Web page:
June 20, 2011, 4:12 PM

IRCE 2011 Report: Want to compete with Amazon? Act bigger than you really are

Two small retailers tell how to build successful online specialty stores.

Lead Photo

The key to creating an online specialty shop that can compete with such online superstores as Amazon.com is appearing bigger than you actually are, according to Nasty Gal Inc. founder Sophia Amoruso and ShoeBacca.com chief technology officer Nathan Barling, both of whom spoke last week at the Internet Retailer Conference & Exhibition 2011.

“You have to fake it ‘til you make it,” Amoruso said. NastyGal.com, which sells vintage clothing and accessories, focused on creating a sleek e-commerce site design, employing artful photography on product pages, and building a site that’s easy to navigate, she said. Those are all crucial to projecting an aura of being a larger operation than you really are, she said.

Barling agreed, adding that even though a limited budget prevents him from adding to ShoeBacca.com all the features his competition has, he does his best. The retailer competes against a multitude of shoe megastores, including Zappos.com, now part of Amazon.com Inc. That makes efficient site search, multiple product images, and extended payment options important, as those are features that online shoppers expect, he said. “Give the illusion that you’re bigger than you are,” he said. “Then people will go, ‘Wow, why haven’t I heard of these guys before?’”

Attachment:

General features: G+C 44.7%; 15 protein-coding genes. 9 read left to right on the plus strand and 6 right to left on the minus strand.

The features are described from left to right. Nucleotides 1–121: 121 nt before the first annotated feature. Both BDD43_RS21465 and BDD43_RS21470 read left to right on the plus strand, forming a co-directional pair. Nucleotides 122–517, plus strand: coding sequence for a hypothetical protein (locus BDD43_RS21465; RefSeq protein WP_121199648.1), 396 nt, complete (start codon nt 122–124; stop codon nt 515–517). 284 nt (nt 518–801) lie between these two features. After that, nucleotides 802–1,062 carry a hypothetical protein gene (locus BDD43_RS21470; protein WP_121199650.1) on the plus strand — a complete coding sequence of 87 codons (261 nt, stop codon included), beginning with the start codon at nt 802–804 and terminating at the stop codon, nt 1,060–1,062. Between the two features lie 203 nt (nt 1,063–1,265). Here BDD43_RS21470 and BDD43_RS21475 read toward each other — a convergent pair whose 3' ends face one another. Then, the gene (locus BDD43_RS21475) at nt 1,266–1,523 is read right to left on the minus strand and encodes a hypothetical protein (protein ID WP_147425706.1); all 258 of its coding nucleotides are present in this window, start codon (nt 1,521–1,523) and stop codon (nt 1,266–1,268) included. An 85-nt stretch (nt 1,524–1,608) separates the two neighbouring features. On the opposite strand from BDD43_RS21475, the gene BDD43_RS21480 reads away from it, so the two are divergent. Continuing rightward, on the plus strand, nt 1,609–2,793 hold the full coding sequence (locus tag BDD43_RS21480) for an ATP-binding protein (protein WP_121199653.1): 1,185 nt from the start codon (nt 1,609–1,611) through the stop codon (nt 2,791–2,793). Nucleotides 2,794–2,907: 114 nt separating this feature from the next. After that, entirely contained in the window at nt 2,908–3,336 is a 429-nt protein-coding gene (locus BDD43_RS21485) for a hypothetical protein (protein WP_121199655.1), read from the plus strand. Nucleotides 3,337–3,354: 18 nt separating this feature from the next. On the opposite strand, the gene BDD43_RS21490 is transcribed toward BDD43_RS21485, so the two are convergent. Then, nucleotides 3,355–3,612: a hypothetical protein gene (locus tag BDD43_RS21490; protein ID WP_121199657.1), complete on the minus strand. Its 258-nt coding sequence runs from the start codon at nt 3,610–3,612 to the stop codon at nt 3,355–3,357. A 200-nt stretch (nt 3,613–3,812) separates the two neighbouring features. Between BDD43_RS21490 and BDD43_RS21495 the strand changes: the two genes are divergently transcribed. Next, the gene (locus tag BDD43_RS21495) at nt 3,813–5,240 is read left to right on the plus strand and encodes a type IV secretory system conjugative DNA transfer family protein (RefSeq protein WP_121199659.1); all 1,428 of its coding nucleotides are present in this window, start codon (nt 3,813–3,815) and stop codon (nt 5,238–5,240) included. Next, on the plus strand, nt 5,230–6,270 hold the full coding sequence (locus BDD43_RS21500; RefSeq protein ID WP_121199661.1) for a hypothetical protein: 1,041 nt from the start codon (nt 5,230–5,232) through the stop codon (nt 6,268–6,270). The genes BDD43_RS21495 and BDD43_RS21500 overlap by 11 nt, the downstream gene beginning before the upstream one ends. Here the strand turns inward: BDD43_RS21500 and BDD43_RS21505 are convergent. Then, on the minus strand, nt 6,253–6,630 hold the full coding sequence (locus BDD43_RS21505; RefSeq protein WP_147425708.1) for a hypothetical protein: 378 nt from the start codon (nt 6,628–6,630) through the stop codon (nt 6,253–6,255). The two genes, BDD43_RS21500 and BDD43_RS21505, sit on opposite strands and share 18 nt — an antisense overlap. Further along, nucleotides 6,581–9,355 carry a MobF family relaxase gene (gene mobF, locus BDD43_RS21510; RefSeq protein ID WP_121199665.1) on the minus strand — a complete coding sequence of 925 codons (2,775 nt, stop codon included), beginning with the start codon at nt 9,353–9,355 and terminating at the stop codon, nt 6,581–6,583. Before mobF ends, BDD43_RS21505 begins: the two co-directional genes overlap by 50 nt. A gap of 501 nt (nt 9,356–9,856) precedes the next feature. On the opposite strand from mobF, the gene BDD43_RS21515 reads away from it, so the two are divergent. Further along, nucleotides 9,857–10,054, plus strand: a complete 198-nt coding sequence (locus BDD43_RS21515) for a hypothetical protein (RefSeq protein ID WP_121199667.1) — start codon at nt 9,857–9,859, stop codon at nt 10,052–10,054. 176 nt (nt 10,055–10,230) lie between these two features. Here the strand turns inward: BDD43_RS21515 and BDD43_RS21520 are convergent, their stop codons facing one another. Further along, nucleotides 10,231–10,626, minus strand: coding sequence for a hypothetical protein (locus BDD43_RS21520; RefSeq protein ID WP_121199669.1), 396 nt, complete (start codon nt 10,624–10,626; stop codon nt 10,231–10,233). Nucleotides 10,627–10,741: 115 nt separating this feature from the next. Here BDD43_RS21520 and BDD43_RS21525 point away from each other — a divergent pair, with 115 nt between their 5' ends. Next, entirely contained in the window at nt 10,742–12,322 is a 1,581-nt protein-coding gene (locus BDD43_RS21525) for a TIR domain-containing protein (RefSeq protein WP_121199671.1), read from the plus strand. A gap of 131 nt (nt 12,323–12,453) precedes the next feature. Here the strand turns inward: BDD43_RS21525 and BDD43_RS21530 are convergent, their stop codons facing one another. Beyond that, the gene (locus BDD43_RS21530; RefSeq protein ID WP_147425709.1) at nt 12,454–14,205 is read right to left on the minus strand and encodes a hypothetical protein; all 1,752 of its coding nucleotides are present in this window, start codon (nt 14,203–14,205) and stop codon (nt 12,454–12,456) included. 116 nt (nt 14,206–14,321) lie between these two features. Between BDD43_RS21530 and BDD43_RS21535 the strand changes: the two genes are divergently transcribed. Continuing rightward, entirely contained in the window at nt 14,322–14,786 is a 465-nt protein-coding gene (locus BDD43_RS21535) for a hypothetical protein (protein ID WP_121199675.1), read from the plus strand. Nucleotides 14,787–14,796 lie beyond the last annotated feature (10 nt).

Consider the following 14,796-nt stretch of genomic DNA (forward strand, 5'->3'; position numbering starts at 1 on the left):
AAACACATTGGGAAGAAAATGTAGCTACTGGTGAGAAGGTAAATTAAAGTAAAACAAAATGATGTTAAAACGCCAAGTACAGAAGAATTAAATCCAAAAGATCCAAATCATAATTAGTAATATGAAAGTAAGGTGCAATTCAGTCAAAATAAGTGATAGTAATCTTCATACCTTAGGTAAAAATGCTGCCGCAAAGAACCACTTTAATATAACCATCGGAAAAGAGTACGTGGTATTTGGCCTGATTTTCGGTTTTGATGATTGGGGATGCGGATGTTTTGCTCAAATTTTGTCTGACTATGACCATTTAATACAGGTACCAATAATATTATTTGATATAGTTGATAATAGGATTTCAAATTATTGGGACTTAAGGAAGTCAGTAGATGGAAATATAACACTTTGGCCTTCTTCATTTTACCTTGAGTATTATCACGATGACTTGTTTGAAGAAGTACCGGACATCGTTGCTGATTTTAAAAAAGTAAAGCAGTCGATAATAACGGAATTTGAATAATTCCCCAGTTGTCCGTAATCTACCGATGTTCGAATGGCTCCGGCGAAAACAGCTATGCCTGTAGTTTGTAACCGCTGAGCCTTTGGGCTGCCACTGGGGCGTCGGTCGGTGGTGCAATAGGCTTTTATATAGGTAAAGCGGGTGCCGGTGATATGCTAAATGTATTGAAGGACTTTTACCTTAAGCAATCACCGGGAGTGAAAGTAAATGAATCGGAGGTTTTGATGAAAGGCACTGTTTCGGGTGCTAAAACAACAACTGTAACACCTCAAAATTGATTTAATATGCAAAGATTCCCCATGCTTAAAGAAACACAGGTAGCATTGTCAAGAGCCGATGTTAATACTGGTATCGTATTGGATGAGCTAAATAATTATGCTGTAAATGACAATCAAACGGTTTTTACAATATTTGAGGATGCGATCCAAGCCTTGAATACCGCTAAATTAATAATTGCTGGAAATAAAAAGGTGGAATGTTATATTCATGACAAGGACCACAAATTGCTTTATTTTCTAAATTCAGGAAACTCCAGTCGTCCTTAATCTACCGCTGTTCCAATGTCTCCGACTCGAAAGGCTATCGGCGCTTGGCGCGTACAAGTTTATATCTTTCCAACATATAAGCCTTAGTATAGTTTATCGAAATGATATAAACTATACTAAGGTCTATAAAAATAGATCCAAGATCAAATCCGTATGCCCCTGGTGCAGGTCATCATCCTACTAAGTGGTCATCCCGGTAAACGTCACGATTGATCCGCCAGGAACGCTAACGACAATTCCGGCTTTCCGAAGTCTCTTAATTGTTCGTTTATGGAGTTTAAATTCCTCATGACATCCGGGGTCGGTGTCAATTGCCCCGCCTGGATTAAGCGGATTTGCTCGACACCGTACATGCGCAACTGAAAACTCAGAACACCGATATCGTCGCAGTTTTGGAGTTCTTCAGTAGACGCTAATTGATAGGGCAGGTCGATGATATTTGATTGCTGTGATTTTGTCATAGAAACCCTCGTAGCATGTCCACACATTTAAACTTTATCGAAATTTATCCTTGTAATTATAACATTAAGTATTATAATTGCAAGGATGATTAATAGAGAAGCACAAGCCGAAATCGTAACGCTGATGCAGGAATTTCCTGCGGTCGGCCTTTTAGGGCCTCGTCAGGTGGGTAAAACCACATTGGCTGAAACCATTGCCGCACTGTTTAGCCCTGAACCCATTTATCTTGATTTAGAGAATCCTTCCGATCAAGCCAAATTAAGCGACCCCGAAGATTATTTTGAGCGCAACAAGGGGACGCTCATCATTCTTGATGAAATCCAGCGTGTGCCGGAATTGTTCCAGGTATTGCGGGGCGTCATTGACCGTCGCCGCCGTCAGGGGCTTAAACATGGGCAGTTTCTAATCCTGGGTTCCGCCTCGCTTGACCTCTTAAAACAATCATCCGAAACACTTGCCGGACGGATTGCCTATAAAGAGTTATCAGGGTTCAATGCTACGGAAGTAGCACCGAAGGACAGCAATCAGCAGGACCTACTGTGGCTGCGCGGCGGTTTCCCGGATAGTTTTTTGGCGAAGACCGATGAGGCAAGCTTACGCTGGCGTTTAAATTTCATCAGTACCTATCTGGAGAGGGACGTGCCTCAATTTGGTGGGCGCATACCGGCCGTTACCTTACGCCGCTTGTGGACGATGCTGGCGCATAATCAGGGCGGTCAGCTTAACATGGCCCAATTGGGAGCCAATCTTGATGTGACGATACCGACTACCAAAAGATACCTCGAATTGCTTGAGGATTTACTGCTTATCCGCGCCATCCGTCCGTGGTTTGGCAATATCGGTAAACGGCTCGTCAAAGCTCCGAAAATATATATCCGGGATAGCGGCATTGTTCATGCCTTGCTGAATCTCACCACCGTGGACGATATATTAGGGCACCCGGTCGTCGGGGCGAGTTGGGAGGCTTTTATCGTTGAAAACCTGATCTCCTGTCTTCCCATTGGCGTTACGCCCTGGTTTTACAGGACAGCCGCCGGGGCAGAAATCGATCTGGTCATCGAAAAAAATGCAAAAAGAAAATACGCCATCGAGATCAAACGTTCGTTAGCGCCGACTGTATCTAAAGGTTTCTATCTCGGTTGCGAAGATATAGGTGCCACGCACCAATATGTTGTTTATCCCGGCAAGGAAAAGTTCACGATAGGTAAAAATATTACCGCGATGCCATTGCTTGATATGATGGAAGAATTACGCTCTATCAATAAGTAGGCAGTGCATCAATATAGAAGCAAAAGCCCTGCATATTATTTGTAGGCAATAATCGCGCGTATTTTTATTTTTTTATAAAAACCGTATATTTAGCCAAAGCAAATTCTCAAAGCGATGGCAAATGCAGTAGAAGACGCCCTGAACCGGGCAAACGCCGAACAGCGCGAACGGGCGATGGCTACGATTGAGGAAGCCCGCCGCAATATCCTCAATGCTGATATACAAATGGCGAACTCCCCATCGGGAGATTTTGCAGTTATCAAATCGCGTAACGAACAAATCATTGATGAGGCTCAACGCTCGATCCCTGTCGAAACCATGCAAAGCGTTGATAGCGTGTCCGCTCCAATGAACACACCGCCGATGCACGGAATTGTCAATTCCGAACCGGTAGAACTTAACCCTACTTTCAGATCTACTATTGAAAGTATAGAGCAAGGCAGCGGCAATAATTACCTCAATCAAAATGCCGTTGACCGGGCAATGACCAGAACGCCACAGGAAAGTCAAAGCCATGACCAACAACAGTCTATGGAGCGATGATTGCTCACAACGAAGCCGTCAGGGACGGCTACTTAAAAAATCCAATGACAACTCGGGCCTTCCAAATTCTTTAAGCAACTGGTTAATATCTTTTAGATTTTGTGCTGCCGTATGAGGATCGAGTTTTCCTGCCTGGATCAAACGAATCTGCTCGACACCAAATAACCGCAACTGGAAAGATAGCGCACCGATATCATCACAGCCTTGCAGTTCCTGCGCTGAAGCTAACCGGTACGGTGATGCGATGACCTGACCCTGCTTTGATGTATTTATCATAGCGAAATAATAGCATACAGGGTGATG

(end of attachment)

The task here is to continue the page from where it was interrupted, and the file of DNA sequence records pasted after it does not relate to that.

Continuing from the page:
Beautiful, professional-looking photography can help retailers stand out, the speakers said. Amoruso said she regularly buys vintage items that are displayed in unflattering ways by sellers on eBay. She then puts those items on a model whose look represents the “nasty gal” look—one might describe it as sassy and punkish—takes an artful photo, and charges 10 times what she paid on eBay. “You’ve got to be visual,” she said.

Barling gave the example of trying to sell a see-through pair of Converse shoes on ShoeBacca.com in a way that would make a splash. During the holidays, a staff member photographed the footwear with multi-colored Christmas lights placed inside, making for a bright, festive image. “We wanted to make sure that we had a boutique feel or elegance that other people had,” he said

ShoeBacca.com also offers free shipping, free return shipping and a 110% price match guarantee. Those policies capture people’s attention and create buzz on social networks, Barling said.

Being active on Facebook and connecting personally with customers also represents a major part of both retailers’ strategies for creating brand loyalty.  Nasty Gal has more than 70,000 Facebook fans. “My business was born on MySpace,” Amoruso said, referring to the social network that has been largely eclipsed by Facebook.  “And the relationship I have with my customers is essentially a conversation.”

comments powered by Disqus

Advertisement

Advertisement

Advertisement

From IR Blogs

FPO

Deepak Agarwal / E-Commerce

Back-to-school insights from a Top 100 online retailer

It’s the second-largest online shopping season, and one nomorerack.com CEO pays close attention to. Here ...

FPO

Kevin Sterneckert / E-Commerce

The ghost economy: an $800 billion retail data disconnect

A new twist on a classic holiday story that online retailers will relive in the ...

Advertisement